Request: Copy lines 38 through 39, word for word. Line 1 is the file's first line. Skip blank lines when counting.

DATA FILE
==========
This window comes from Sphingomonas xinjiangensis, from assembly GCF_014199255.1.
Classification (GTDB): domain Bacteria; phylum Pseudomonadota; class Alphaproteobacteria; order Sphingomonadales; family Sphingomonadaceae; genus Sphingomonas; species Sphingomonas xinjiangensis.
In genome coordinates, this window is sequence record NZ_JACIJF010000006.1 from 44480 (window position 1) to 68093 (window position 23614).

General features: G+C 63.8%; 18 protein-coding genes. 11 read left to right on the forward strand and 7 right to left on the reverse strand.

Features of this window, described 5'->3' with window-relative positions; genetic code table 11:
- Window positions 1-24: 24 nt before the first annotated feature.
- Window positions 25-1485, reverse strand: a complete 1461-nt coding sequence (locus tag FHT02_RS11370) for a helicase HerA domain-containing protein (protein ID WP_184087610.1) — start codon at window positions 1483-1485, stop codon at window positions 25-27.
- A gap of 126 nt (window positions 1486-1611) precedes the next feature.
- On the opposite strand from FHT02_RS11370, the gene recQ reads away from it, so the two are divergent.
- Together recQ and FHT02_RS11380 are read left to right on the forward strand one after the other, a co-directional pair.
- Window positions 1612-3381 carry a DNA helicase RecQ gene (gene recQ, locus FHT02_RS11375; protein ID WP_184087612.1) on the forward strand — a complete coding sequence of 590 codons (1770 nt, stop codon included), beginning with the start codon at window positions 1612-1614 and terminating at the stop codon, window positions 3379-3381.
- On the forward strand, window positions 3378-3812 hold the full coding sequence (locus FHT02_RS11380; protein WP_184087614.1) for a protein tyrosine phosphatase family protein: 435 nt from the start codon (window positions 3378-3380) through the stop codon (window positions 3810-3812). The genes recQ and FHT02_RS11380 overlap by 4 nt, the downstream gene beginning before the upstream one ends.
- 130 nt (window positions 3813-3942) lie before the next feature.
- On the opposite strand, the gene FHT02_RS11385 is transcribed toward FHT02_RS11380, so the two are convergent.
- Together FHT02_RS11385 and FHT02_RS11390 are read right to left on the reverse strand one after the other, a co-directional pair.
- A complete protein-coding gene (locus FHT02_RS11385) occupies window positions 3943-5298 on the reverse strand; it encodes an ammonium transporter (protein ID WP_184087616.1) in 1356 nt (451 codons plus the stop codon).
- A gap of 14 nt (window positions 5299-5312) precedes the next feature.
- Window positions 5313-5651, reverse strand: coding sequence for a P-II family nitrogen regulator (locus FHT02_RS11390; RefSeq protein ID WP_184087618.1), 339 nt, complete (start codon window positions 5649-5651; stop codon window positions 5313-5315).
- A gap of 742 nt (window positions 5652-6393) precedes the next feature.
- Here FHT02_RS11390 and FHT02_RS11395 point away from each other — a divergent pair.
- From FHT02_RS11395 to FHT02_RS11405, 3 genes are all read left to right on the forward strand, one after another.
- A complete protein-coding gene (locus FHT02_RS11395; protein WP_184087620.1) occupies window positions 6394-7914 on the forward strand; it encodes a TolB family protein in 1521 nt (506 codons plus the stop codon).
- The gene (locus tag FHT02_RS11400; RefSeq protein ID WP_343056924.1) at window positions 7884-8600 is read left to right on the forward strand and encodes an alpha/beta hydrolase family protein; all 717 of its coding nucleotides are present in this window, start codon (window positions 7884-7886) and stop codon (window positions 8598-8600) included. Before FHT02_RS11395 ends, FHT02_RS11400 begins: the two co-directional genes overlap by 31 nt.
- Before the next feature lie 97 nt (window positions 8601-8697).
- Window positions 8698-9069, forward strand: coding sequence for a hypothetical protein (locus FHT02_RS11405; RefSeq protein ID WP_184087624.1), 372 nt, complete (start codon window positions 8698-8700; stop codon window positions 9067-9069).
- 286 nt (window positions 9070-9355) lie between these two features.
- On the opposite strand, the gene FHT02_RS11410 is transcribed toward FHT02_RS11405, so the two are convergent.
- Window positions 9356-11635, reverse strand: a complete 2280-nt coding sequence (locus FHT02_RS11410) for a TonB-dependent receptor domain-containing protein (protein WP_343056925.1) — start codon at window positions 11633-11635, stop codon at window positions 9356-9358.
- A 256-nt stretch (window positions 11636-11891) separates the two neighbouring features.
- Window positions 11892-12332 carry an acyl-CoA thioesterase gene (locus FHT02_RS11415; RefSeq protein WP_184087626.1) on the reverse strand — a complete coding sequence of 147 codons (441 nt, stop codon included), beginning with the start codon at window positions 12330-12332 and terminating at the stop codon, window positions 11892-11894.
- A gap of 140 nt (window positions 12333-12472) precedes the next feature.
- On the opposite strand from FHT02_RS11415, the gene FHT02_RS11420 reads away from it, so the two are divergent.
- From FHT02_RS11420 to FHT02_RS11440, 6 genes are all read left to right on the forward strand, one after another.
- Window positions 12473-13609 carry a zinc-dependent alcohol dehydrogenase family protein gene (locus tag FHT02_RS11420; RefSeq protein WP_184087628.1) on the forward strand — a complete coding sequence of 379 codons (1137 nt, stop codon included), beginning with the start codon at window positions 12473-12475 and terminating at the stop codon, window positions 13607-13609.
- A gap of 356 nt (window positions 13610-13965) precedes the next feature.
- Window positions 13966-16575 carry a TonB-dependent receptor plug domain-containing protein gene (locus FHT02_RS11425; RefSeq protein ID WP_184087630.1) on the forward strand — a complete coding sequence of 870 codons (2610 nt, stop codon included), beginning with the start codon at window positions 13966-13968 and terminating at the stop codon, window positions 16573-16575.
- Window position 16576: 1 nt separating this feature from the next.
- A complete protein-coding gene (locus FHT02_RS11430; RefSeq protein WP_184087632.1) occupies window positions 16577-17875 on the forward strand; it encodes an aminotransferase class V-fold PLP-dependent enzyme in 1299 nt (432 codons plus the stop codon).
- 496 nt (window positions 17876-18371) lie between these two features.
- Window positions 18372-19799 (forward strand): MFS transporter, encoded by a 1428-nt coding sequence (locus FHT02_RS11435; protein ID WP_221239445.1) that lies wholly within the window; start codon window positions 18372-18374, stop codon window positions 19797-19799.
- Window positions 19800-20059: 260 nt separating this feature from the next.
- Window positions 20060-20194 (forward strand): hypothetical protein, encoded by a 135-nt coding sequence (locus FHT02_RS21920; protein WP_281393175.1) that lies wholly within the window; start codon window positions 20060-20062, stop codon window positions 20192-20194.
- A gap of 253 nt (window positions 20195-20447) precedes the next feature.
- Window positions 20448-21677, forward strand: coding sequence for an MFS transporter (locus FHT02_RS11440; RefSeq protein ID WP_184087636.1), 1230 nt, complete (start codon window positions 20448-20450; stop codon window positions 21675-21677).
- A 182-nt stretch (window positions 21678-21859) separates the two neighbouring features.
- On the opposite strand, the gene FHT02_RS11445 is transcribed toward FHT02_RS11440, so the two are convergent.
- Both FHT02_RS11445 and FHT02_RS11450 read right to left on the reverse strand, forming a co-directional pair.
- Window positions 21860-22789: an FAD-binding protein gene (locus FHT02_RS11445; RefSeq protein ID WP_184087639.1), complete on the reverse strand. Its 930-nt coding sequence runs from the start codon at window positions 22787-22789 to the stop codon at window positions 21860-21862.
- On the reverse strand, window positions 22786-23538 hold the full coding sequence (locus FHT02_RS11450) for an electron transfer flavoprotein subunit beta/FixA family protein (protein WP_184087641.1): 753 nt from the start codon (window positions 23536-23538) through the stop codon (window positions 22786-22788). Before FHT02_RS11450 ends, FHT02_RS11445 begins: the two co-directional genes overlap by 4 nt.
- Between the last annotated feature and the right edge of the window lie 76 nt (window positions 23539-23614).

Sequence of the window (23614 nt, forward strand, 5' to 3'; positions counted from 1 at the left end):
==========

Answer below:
- A complete protein-coding gene (locus FHT02_RS11430; RefSeq protein WP_184087632.1) occupies window positions 16577-17875 on the forward strand; it encodes an aminotransferase class V-fold PLP-dependent enzyme in 1299 nt (432 codons plus the stop codon).
- 496 nt (window positions 17876-18371) lie between these two features.